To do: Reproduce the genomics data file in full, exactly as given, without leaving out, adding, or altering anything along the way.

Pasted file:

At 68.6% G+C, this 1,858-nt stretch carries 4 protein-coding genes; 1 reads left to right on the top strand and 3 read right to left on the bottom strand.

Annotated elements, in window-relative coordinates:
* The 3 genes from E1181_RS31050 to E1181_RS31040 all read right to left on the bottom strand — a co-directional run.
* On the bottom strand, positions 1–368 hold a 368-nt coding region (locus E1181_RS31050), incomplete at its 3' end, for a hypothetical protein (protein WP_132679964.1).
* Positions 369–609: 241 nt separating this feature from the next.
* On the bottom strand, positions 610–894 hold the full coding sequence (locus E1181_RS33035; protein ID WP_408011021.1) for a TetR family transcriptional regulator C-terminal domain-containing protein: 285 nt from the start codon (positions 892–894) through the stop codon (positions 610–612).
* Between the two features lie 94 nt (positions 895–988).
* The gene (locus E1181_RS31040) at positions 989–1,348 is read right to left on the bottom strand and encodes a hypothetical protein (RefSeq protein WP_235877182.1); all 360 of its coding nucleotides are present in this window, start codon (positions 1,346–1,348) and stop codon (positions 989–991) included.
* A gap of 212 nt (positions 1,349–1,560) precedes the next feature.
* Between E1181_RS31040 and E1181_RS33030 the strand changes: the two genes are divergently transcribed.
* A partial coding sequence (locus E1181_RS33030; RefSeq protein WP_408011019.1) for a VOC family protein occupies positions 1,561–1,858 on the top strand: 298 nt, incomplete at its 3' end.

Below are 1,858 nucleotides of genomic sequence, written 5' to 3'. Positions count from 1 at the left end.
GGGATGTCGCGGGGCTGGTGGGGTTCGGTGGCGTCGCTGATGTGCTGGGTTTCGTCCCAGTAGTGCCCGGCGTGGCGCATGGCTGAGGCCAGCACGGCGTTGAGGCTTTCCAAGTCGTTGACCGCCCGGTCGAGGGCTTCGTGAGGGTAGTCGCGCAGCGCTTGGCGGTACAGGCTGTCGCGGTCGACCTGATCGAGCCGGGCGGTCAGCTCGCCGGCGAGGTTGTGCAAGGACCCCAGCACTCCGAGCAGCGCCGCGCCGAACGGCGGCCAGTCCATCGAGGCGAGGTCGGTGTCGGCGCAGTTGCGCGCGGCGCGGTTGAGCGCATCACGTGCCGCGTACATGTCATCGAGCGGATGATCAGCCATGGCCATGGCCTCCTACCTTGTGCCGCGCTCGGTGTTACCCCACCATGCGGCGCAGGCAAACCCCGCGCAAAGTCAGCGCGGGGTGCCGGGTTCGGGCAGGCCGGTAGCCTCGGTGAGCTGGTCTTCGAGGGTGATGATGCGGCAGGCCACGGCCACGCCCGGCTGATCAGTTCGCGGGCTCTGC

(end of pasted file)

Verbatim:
At 68.6% G+C, this 1,858-nt stretch carries 4 protein-coding genes; 1 reads left to right on the top strand and 3 read right to left on the bottom strand.

Annotated elements, in window-relative coordinates:
* The 3 genes from E1181_RS31050 to E1181_RS31040 all read right to left on the bottom strand — a co-directional run.
* On the bottom strand, positions 1–368 hold a 368-nt coding region (locus E1181_RS31050), incomplete at its 3' end, for a hypothetical protein (protein WP_132679964.1).
* Positions 369–609: 241 nt separating this feature from the next.
* On the bottom strand, positions 610–894 hold the full coding sequence (locus E1181_RS33035; protein ID WP_408011021.1) for a TetR family transcriptional regulator C-terminal domain-containing protein: 285 nt from the start codon (positions 892–894) through the stop codon (positions 610–612).
* Between the two features lie 94 nt (positions 895–988).
* The gene (locus E1181_RS31040) at positions 989–1,348 is read right to left on the bottom strand and encodes a hypothetical protein (RefSeq protein WP_235877182.1); all 360 of its coding nucleotides are present in this window, start codon (positions 1,346–1,348) and stop codon (positions 989–991) included.
* A gap of 212 nt (positions 1,349–1,560) precedes the next feature.
* Between E1181_RS31040 and E1181_RS33030 the strand changes: the two genes are divergently transcribed.
* A partial coding sequence (locus E1181_RS33030; RefSeq protein WP_408011019.1) for a VOC family protein occupies positions 1,561–1,858 on the top strand: 298 nt, incomplete at its 3' end.

Below are 1,858 nucleotides of genomic sequence, written 5' to 3'. Positions count from 1 at the left end.
GGGATGTCGCGGGGCTGGTGGGGTTCGGTGGCGTCGCTGATGTGCTGGGTTTCGTCCCAGTAGTGCCCGGCGTGGCGCATGGCTGAGGCCAGCACGGCGTTGAGGCTTTCCAAGTCGTTGACCGCCCGGTCGAGGGCTTCGTGAGGGTAGTCGCGCAGCGCTTGGCGGTACAGGCTGTCGCGGTCGACCTGATCGAGCCGGGCGGTCAGCTCGCCGGCGAGGTTGTGCAAGGACCCCAGCACTCCGAGCAGCGCCGCGCCGAACGGCGGCCAGTCCATCGAGGCGAGGTCGGTGTCGGCGCAGTTGCGCGCGGCGCGGTTGAGCGCATCACGTGCCGCGTACATGTCATCGAGCGGATGATCAGCCATGGCCATGGCCTCCTACCTTGTGCCGCGCTCGGTGTTACCCCACCATGCGGCGCAGGCAAACCCCGCGCAAAGTCAGCGCGGGGTGCCGGGTTCGGGCAGGCCGGTAGCCTCGGTGAGCTGGTCTTCGAGGGTGATGATGCGGCAGGCCACGGCCACGCCCGGCTGATCAGTTCGCGGGCTCTGC